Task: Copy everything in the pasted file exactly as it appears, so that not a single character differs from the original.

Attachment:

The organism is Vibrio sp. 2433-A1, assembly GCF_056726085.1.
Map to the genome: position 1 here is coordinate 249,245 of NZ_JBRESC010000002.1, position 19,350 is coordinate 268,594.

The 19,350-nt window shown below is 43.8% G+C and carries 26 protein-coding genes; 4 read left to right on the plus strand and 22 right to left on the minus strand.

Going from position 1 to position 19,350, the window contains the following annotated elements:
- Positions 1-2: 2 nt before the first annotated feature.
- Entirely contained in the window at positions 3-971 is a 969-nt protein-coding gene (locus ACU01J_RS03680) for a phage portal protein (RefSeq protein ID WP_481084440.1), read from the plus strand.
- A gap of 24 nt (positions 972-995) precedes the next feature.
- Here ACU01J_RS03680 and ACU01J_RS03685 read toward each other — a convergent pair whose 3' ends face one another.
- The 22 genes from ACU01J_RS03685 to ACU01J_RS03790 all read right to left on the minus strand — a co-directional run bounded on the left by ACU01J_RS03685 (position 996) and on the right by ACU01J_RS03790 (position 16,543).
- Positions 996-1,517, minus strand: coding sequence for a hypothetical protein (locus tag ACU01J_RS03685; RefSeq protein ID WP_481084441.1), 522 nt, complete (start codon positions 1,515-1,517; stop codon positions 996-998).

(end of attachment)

The organism is Vibrio sp. 2433-A1, assembly GCF_056726085.1.
Map to the genome: position 1 here is coordinate 249,245 of NZ_JBRESC010000002.1, position 19,350 is coordinate 268,594.

The 19,350-nt window shown below is 43.8% G+C and carries 26 protein-coding genes; 4 read left to right on the plus strand and 22 right to left on the minus strand.

Going from position 1 to position 19,350, the window contains the following annotated elements:
- Positions 1-2: 2 nt before the first annotated feature.
- Entirely contained in the window at positions 3-971 is a 969-nt protein-coding gene (locus ACU01J_RS03680) for a phage portal protein (RefSeq protein ID WP_481084440.1), read from the plus strand.
- A gap of 24 nt (positions 972-995) precedes the next feature.
- Here ACU01J_RS03680 and ACU01J_RS03685 read toward each other — a convergent pair whose 3' ends face one another.
- The 22 genes from ACU01J_RS03685 to ACU01J_RS03790 all read right to left on the minus strand — a co-directional run bounded on the left by ACU01J_RS03685 (position 996) and on the right by ACU01J_RS03790 (position 16,543).
- Positions 996-1,517, minus strand: coding sequence for a hypothetical protein (locus tag ACU01J_RS03685; RefSeq protein ID WP_481084441.1), 522 nt, complete (start codon positions 1,515-1,517; stop codon positions 996-998).